Facilities grappling with USP 797 and USP 800 verify their compliance through cleanroom certification. Airflow measurements, leakage testing, and environment measurements (differential pressure, temperature, and relative humidity) are documented and certified. Non-cGMP certified facilities do not generally have ongoing monitoring of their cleanroom space and have difficulties identifying when intervention is required. The challenge for facility managers is how to monitor their day-to-day operations without disrupting the facility or adding significant cost.
Existing cleanrooms have numerous non-invasive options to supplement their facility with monitoring products. New construction will find “combined” control systems for FFU operation/optimization containing environment monitoring to be cost-effective and convenient solutions to monitoring their facility and optimizing air-management.
Without airflow monitoring the easiest way to monitor cleanroom airflow changes/stability is by monitoring the differential pressure maintained between the controlled environments and their surrounding space (a failed or compromised FFU will materially impact the differential pressure in a small cleanroom). Significant changes in differential pressure can point to filter blockages and/or FFU failures.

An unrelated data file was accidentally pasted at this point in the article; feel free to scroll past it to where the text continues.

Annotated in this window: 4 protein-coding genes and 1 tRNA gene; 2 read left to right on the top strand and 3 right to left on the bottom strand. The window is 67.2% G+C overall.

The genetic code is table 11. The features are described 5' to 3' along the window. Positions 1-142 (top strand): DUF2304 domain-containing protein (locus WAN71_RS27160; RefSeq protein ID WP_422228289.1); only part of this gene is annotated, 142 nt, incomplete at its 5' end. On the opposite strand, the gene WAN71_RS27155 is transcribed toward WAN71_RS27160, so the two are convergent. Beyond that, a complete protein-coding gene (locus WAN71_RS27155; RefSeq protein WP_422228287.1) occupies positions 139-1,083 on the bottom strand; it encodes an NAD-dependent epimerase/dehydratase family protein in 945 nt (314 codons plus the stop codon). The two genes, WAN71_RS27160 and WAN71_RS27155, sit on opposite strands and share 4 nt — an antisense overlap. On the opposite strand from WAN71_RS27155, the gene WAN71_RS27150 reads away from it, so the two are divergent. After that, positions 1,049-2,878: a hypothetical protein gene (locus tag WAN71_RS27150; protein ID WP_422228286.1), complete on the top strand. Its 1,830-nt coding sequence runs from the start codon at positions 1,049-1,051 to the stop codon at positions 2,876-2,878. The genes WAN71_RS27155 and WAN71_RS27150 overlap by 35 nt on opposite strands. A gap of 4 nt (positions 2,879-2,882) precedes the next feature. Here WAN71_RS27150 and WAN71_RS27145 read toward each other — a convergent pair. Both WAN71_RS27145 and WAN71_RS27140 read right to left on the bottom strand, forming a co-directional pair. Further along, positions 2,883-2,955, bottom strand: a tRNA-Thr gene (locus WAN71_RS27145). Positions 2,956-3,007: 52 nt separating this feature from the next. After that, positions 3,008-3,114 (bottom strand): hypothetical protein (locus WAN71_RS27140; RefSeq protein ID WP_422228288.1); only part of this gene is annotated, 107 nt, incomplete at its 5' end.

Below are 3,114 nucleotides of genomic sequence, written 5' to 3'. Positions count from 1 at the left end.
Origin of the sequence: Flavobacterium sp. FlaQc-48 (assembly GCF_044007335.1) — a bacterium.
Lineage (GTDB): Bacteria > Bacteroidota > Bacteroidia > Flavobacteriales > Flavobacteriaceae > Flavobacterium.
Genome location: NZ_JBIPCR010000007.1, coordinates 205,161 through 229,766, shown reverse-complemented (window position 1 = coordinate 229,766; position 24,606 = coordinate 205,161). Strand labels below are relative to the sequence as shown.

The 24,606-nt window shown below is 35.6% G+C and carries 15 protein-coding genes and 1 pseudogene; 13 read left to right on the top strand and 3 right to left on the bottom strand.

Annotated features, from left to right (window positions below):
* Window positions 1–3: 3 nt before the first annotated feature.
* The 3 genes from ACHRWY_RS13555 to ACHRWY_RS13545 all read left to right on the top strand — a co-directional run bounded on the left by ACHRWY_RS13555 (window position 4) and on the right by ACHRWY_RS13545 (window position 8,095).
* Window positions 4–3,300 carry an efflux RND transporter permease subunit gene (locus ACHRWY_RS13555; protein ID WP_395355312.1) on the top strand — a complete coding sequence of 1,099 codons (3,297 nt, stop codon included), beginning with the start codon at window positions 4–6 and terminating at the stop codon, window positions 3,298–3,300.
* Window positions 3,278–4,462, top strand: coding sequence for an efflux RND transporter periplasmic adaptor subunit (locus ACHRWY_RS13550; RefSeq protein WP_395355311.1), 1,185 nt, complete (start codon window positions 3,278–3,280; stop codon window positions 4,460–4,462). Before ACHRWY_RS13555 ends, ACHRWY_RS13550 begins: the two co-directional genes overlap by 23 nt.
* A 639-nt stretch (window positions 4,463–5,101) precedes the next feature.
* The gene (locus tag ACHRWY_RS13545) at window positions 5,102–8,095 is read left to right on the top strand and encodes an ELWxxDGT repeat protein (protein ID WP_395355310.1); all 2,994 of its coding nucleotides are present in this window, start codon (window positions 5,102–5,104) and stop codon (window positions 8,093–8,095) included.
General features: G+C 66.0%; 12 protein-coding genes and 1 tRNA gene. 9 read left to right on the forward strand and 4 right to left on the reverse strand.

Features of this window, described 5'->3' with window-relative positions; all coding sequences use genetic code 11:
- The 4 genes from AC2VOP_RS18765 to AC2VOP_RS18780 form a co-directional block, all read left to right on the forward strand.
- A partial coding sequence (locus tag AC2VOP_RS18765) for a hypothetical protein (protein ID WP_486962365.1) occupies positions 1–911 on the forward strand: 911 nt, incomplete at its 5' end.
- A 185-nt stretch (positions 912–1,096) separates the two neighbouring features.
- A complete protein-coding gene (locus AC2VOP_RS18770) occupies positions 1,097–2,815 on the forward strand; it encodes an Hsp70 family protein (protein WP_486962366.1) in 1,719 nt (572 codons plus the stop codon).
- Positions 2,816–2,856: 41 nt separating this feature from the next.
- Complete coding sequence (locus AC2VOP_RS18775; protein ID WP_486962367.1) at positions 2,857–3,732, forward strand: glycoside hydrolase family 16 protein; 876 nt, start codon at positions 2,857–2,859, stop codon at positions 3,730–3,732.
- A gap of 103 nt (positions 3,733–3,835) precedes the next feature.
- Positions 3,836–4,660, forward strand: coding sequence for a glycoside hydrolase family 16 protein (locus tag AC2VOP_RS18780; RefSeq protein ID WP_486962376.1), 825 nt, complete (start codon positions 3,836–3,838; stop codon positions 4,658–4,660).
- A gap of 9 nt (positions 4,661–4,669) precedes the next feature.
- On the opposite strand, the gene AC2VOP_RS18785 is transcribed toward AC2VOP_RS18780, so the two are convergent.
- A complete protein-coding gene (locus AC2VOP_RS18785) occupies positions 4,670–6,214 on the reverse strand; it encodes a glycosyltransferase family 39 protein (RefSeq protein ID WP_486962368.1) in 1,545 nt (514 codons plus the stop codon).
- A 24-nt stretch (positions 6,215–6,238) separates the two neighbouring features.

Most cleanrooms follow a simple floor-plan layout with compounding or mixing rooms connected to an ante-room. For cleanrooms where monitoring systems were not designed-in, solutions are available to assist in the process: monitor the key parameters — differential pressure, temperature, RH; notify and alarm if these parameters change significantly; capture the data for reporting purposes (data log).
The simplest solutions are stand-alone sensors that can be mounted inside the cleanrooms that display their value so the cleanroom staff can manually check the values, determine if the values have changes significantly (manual notification), and jot them in a log for future reference (data log).
This cleanroom tip was taken from “Monitoring Considerations for Pharmaceutical Cleanrooms” by Howard Abramowitz of AirCare Automation Inc. The article originally appeared in the March/April 2016 issue of Controlled Environments.